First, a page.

Golden hour has almost past and I ask Bernard if the view here ever gets old. He assures me that it does not. “Le belle vie, oui!?” I remark unconvincingly, unsure of my syntax. Bernard smiles, pleased at his quick study. “Oui, la vie est belle,” he corrects. I say farewell, marvelling at language’s little subtleties as I leave the cobblestone of the old port behind.
Throughout my travels in Marseille I encountered characters eager to show me the best side of their city, and each time my regret was that I could not communicate more fully with them. As an Anglophone abroad I am constantly reminded of my ignorance, thankful that the rest of the world decided to put a little more effort into their second language classes than I. Language is the key to unlocking our understanding of a place and the people in it, and nowhere does its importance become more apparent then when you find yourself surrounded by unfamiliar tongues. Not surprisingly, this is also when I am most grateful for how much can be conveyed through nonverbal gestures — from our tone, pitch, posture and body language. I find myself thankful that our shared experiences and humanity enable us to communicate across borders, when we care to listen.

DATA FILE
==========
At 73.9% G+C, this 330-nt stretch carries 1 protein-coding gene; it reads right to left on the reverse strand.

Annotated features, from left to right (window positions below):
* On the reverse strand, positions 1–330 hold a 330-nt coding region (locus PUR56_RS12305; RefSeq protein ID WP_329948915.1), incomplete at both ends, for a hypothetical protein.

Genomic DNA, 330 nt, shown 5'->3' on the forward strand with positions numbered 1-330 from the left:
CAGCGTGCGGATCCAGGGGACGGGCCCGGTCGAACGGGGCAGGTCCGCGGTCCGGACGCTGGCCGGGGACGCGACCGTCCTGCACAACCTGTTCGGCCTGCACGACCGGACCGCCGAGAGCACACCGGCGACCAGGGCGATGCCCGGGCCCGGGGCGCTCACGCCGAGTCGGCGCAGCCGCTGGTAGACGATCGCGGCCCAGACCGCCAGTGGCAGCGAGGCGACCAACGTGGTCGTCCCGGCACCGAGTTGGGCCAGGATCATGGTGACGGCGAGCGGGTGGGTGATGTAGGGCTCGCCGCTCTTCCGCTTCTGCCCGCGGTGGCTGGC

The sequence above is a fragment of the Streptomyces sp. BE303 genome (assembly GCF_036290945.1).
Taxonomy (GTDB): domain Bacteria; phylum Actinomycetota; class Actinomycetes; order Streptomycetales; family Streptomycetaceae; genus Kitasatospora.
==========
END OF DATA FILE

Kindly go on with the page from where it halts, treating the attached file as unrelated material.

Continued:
Leaving Marseille I made a pledge to continue to practice my French. But I will also remember that, despite all that may be lost in translation, we can always find other ways to connect – through a smile, some charades, or even an Eric Clapton song.